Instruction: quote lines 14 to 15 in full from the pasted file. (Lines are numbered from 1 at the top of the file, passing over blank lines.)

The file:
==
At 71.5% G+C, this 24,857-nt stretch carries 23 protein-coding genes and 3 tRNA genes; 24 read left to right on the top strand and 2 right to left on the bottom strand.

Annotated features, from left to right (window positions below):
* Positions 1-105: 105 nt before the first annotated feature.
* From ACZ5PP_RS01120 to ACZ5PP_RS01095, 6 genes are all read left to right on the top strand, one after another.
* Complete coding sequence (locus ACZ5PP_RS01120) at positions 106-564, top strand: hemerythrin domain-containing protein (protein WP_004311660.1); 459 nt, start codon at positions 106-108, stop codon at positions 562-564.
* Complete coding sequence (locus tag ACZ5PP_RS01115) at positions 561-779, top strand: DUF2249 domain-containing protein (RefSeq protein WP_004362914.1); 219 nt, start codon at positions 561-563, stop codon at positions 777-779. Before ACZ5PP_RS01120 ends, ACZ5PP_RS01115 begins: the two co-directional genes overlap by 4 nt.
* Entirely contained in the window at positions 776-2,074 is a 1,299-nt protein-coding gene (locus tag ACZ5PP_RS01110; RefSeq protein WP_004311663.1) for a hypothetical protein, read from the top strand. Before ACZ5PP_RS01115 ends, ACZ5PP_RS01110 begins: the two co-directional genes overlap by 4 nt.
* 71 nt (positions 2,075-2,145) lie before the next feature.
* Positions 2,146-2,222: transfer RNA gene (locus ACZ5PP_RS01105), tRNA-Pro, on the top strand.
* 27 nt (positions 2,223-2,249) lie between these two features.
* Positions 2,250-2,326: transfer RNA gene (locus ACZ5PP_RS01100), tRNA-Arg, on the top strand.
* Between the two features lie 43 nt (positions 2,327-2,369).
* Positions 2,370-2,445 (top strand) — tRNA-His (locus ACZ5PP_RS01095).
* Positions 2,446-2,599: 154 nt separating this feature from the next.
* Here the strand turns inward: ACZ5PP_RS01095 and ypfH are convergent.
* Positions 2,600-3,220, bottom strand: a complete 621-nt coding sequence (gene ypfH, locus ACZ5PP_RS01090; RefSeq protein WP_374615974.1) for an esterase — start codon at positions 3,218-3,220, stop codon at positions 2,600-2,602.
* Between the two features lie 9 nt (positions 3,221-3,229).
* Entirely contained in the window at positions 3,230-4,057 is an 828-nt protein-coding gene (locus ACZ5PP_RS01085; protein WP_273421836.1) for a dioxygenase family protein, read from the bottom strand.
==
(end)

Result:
* Positions 2,446-2,599: 154 nt separating this feature from the next.
* Here the strand turns inward: ACZ5PP_RS01095 and ypfH are convergent.